On November 19th 2020, I woke up feeling weird. There was no reason for the feeling. The sun shined just as it had the previous day. Other than a solo Thanksgiving during the pandemic, there was no new development in my life. Still, my body just felt – different.
I went to my computer intending to get some serious work done. I’d slacked off the previous day and only written 500 words in my new project and felt like a slob for doing so. I sat down at my computer and started typing. I immediately knew something was wrong. My left hand was all over the place. Every time I tried to type, I missed the intended letter. After four attempts to type the word “distinct,” I gave up and went to my bedroom to lie down. I guessed that maybe I was stressed (although I hadn’t had any arguments or fights).
After laying down for a few hours chewing on what was wrong with my hand, I began to worry. I went back to my computer and attempted to type again. The same thing happened. Frustrated, I grabbed a pen and tried to write. I don’t why, but I fancied the problem was some scrambling of the process in my brain. I know, it seems dumb, but I’ve been trapped inside my home since March, rarely leaving for anything other than a doctor’s appointment. Maybe my brain’s confusion was some “lockdown syndrome” that people weren’t mentioning. As soon as I started writing, I became terrified. I couldn’t write my name! I tried continuously for 5 minutes, and I couldn’t form the letters. I stood up to go to my bedroom, and I almost fell. It felt like I’d drank a six-pack of beer, and I couldn’t steady myself. Finally, after a few seconds passed, I was able to go to bed. I became frustrated and went to sleep. I didn’t know what was happening.
The next day I woke up, and the dizziness was gone. I went into the bathroom to shower, and when I attempted to climb into the tub, I banged my foot on the edge. I didn’t think much about it. Maybe I was still sleepy. I showered, brushed my teeth, and went to my bedroom to get dressed. When I tried to put on my boxers, my leg wouldn’t move. I started freaking out. Somehow, I was able to slide my foot along the floor until I got into my boxers. I grabbed my shirt and tried to put it on. What do you know? My arm wouldn’t move. For the next 30 minutes, I struggled to dress. Finally, after somehow tying my shoes with one hand, I limped down to my car and went to the hospital.
When I walked into the emergency room, I was more afraid of getting coronavirus than anything else. Over 30 people were sitting in the emergency room with various illnesses, and they were all sitting together. There was no social distancing. I limped up to the receptionist’s desk and stood for a few moments marveling at their attempt at shielding themselves from the virus. There was a giant wall of glass protecting the receptionist from the virus. I told the nurse the reason for my visit and passed her my insurance card. She informed me that she didn’t need it. It took me a minute to remember that I’d had foot surgery earlier, and all of my information was in their computer system.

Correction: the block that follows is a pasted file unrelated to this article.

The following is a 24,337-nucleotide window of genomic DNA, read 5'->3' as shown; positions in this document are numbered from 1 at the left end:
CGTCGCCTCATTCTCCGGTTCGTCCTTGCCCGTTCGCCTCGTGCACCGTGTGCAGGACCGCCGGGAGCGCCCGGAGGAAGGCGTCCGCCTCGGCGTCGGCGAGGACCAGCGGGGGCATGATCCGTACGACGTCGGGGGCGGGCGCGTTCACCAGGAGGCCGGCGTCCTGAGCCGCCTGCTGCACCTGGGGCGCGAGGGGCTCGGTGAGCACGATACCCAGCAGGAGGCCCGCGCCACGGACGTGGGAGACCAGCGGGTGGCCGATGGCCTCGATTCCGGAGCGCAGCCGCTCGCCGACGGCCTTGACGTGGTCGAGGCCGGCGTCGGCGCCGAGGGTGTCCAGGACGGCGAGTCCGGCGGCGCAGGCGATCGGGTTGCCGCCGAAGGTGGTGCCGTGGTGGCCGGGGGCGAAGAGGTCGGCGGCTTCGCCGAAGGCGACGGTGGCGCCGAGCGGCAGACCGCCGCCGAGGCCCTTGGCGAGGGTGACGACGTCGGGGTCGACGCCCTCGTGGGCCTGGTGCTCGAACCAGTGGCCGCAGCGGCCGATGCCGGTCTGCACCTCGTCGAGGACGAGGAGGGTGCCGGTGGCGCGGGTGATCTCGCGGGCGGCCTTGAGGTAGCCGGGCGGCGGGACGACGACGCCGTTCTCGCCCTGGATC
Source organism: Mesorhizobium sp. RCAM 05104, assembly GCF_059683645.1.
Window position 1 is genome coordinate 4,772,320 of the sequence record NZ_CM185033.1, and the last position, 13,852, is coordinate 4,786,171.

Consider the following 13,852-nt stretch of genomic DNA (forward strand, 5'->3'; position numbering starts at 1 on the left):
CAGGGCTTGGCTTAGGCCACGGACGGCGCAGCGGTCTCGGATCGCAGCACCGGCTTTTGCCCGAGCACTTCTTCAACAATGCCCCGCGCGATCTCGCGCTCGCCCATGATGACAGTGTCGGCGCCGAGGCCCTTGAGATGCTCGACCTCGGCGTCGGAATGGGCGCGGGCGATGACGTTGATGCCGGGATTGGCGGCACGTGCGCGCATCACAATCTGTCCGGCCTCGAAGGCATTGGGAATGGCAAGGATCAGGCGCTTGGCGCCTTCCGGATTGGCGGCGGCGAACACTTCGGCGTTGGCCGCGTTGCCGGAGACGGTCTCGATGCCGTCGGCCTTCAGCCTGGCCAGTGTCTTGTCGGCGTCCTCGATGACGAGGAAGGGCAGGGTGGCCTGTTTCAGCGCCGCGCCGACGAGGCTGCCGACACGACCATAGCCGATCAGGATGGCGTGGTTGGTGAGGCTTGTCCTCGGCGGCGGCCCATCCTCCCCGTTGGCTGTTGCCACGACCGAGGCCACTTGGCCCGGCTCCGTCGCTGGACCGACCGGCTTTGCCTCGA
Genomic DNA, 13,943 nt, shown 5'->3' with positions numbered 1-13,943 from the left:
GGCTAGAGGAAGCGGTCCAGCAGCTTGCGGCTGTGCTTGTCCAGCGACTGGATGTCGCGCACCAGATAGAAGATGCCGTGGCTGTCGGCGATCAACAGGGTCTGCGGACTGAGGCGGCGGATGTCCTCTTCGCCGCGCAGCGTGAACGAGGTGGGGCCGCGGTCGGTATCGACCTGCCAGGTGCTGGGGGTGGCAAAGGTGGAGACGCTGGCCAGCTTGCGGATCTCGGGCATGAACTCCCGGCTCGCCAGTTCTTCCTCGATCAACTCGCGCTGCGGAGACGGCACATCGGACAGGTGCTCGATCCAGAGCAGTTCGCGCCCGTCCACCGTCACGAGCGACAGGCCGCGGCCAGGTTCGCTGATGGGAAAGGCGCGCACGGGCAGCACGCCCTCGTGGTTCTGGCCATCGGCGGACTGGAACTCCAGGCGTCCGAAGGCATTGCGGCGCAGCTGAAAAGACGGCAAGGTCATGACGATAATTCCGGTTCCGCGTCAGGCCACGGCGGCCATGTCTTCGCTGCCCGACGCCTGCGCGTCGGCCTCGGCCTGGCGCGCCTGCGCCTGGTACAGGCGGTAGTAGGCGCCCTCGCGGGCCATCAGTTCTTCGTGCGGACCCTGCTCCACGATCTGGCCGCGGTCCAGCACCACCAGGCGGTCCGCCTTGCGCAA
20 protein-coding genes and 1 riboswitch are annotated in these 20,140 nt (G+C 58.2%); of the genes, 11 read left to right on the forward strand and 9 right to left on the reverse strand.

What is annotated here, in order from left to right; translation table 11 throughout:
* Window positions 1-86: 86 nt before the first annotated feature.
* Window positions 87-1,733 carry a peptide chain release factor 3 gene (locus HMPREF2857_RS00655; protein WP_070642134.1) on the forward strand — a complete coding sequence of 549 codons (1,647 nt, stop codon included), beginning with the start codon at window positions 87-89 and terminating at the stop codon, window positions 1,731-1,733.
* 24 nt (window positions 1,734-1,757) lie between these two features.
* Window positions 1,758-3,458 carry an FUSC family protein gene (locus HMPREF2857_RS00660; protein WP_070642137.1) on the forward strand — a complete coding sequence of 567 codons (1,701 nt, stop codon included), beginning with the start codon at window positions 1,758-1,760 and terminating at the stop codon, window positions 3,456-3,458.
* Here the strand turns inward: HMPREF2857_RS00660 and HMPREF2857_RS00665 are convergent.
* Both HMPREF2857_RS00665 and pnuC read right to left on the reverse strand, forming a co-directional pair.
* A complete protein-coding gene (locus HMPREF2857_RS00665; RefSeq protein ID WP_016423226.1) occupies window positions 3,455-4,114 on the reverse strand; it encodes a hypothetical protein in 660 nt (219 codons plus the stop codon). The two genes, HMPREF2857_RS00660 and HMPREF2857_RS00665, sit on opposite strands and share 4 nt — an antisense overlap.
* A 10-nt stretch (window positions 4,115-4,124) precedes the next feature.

Within one minute, the doctors came out and led me to a mobile bed. Once there, they asked me various questions about my symptoms and began checking me out. They initially thought I was having a stroke and took all the necessary steps to ensure I received rapid treatment. I wasn’t surprised. The quicker the reaction time on a stroke victim, the greater the chance for recovery.
After running a few tests and determining that I wasn’t having a stroke, the doctors placed me in a holding area. It was a weird experience. A few nurses came in to check my vitals and then skirted out of the room. Meanwhile, I shared the room with a man that was experiencing some mental issues. As a nurse attempted to take his vitals, he slapped her. She informed him not to do that, and he did it again. The nurse called security, and the man tried to hit him. Finally, the nurses calmed the man with a sedative. Thirty minutes later, he woke up and started yelling again. This time he complained that he had to go to the bathroom. When the nurse gave him a portable urine bottle and informed him that he couldn’t walk out to the bathroom, the man stood up, pulled it out, and flooded the middle of the floor with urine. I was quickly wheeled out of the waiting area and into my room.
Over five days, I saw no less than five neurologists. They all came in to check my vitals, do strength tests, and give me pieces of information as they came in. The doctors detected a demyelinating process. The doctors saw several lesions in my brain on the MRI. They had to do more tests to rule out an infection. I endured a spinal tap and more machine scans. Eventually, I was given steroids for the next four days, and I regained movement in both my leg and my arm.
Conclusion? I’ve been diagnosed with Multiple Sclerosis. While there are medicines to slow the advancement of the disease, there is no cure. Great. Yet another reason for me to hate the year 2020.
The upside to it all? It’s a new chapter in my life. From a writer’s perspective, sometimes I find the whole MS experience a welcoming event. If I can retain my ability to write, I can see life and document it differently. After researching the disease, I’ve understood that although it can be difficult, it’s not the end. Life goes on. And as long as I show respect for the health requirements, my life really won’t be that much different than it was.